Publication Date


Document Type


First Advisor

Wu, Kevin D.

Degree Name

Ph.D. (Doctor of Philosophy)

Legacy Department

Department of Psychology


The Penn Inventory of Scrupulosity (PIOS) was developed in a sample of primarily Christian participants. Since scrupulosity is intertwined with religion, it is important to establish that the PIOS and its revised version (PIOS-R) are invariant across the religions with which the measure is primarily utilized: Christianity, Islam, and Judaism. Additionally, there was inconsistency in the literature as to the factor structure of the PIOS/PIOS-R, so three of the models in the literature each were examined and compared for the PIOS and the PIOS-R. 718 participants were recruited through MTurk and reported affiliation with either Christianity (n = 274), Islam (n = 243), or Judaism (n = 201). CFA results revealed that only a modified version of the two-factor model had satisfactory fit for the full-length PIOS. For the PIOS-R, a two-factor model had best fit. Both versions displayed full invariance as well as equivalent factor variances and covariances across all groups. While inconsistent with my hypothesis, this provides support for the continued use of the PIOS/PIOS-R in each of these populations. Latent mean analyses revealed that the Jewish group was lower on scrupulosity than the other two groups. The PIOS/PIOS-R showed excellent internal reliability and generally good convergent and discriminant validity. The PIOS-R performed the same or better than the PIOS in this study, and the author concluded that there is no empirical basis for the use of the full PIOS moving forward. Future research should examine invariance of the PIOS-R in less broadly-defined religious groups (e.g., across denominations).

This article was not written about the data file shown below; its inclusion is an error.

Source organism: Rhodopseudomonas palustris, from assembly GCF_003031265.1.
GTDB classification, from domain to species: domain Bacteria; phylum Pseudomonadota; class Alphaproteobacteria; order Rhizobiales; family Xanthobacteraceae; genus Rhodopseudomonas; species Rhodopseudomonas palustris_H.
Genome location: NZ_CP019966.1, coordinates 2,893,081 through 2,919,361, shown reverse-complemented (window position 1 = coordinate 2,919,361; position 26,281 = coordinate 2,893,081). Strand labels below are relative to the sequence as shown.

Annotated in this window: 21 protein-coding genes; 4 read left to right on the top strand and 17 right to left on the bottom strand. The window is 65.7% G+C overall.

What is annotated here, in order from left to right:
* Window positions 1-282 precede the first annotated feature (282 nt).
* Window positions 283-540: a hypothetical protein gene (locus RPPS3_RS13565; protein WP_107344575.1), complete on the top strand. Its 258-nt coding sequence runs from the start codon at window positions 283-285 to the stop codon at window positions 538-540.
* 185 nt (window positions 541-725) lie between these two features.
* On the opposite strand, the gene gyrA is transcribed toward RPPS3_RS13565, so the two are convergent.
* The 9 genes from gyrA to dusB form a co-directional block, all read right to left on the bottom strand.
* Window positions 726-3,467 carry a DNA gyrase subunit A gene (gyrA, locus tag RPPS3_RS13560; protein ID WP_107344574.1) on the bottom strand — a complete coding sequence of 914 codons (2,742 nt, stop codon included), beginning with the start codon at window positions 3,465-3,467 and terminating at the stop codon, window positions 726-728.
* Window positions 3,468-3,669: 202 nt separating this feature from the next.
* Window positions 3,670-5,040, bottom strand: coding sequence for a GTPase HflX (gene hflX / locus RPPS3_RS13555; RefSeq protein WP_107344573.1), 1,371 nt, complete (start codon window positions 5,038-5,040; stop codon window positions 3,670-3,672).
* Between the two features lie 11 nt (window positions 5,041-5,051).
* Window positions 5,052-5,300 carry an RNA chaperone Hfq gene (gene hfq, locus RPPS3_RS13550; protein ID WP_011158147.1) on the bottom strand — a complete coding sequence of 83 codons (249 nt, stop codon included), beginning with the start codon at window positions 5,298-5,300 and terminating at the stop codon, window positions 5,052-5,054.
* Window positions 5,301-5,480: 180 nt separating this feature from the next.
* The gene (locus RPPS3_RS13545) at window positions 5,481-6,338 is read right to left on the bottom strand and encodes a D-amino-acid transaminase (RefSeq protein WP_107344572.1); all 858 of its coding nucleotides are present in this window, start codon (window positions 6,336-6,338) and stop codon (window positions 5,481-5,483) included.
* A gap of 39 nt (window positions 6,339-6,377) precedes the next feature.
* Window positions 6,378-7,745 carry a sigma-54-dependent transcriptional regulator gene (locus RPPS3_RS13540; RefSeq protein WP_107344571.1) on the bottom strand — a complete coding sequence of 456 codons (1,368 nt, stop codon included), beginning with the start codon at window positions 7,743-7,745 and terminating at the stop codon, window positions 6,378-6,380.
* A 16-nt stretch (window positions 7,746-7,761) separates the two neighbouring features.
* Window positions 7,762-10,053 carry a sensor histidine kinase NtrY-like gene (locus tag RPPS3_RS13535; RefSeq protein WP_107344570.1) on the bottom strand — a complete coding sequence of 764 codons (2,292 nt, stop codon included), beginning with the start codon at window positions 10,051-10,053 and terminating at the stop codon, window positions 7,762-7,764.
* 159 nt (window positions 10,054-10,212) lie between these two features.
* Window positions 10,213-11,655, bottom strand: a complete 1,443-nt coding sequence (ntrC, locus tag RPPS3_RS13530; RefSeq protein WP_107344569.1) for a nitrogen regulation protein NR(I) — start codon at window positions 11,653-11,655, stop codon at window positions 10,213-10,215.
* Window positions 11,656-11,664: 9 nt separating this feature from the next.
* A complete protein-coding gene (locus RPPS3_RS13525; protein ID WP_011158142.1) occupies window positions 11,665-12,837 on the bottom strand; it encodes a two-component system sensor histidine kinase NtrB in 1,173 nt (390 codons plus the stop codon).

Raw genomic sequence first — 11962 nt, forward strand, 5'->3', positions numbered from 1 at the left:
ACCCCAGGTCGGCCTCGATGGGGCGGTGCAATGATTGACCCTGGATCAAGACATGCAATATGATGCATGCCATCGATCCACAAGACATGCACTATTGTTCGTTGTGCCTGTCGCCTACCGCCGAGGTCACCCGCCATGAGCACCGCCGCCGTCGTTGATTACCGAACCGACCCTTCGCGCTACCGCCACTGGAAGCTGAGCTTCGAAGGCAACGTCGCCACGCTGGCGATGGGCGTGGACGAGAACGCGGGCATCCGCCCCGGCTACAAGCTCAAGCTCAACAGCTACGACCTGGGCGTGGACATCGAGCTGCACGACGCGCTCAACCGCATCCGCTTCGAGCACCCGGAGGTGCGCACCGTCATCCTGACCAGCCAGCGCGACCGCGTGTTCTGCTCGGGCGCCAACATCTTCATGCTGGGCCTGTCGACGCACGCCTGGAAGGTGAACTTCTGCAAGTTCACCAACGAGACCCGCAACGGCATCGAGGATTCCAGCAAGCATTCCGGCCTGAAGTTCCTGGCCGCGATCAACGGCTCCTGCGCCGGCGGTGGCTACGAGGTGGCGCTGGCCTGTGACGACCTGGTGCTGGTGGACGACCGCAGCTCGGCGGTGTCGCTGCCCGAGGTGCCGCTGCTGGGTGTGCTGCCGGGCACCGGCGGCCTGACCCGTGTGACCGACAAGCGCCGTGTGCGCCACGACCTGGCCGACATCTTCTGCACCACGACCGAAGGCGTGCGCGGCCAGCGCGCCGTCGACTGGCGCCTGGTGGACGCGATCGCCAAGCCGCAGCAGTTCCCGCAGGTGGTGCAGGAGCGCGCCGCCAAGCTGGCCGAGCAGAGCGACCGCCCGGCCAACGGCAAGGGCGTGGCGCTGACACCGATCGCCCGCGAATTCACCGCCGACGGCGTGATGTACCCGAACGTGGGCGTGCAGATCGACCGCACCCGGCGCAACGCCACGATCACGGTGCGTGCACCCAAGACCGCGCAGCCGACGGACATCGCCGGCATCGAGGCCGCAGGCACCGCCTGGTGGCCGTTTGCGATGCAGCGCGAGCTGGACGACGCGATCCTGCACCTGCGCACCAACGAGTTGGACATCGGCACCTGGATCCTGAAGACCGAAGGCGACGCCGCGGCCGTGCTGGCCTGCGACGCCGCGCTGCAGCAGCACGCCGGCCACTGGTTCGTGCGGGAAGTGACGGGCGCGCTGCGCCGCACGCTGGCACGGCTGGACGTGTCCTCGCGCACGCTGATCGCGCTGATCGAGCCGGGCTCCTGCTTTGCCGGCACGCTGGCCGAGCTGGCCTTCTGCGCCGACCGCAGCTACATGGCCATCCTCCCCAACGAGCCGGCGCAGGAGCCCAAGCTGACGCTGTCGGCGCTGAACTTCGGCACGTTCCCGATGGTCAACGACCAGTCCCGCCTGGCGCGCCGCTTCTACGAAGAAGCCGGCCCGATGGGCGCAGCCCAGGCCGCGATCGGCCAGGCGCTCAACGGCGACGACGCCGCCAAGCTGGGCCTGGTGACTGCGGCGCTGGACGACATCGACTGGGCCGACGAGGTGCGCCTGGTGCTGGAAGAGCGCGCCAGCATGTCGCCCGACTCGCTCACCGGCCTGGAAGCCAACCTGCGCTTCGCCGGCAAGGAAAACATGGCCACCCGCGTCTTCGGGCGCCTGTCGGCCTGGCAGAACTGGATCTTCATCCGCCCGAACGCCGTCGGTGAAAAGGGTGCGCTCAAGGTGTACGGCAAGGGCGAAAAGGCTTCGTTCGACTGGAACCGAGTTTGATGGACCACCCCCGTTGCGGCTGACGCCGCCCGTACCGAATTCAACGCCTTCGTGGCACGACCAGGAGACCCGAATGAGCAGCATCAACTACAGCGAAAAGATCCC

167 pages




Northern Illinois University

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